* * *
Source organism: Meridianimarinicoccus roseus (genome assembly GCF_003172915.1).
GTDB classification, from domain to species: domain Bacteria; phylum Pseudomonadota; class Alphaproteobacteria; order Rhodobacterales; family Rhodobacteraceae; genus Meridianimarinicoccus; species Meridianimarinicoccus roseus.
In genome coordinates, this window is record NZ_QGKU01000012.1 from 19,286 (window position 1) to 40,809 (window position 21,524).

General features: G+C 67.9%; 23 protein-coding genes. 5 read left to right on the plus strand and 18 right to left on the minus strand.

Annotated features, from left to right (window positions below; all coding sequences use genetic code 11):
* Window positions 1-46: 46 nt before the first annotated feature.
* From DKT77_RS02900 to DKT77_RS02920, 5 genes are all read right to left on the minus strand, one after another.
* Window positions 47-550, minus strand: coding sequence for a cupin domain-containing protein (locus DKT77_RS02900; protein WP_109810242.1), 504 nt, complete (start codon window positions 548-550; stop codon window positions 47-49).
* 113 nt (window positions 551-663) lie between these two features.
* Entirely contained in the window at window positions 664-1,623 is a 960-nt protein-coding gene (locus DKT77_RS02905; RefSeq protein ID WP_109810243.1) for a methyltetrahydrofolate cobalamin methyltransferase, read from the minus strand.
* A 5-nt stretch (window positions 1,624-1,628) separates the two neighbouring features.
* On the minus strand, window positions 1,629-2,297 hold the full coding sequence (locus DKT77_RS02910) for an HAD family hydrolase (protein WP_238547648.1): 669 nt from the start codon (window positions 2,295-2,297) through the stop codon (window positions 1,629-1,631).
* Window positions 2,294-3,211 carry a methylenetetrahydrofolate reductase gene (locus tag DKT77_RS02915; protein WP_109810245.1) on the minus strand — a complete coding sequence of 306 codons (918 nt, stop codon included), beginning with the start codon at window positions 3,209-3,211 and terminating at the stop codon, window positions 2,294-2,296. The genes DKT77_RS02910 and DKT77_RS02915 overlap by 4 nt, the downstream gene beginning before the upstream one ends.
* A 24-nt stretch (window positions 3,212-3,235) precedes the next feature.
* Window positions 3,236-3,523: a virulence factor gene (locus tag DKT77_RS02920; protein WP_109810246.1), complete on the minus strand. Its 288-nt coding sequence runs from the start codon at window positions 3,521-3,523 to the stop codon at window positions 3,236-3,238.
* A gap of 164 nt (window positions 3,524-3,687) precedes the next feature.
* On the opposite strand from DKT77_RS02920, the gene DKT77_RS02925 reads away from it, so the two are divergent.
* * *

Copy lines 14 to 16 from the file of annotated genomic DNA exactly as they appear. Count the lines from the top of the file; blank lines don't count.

* A 24-nt stretch (window positions 3,212-3,235) precedes the next feature.
* Window positions 3,236-3,523: a virulence factor gene (locus tag DKT77_RS02920; protein WP_109810246.1), complete on the minus strand. Its 288-nt coding sequence runs from the start codon at window positions 3,521-3,523 to the stop codon at window positions 3,236-3,238.
* A gap of 164 nt (window positions 3,524-3,687) precedes the next feature.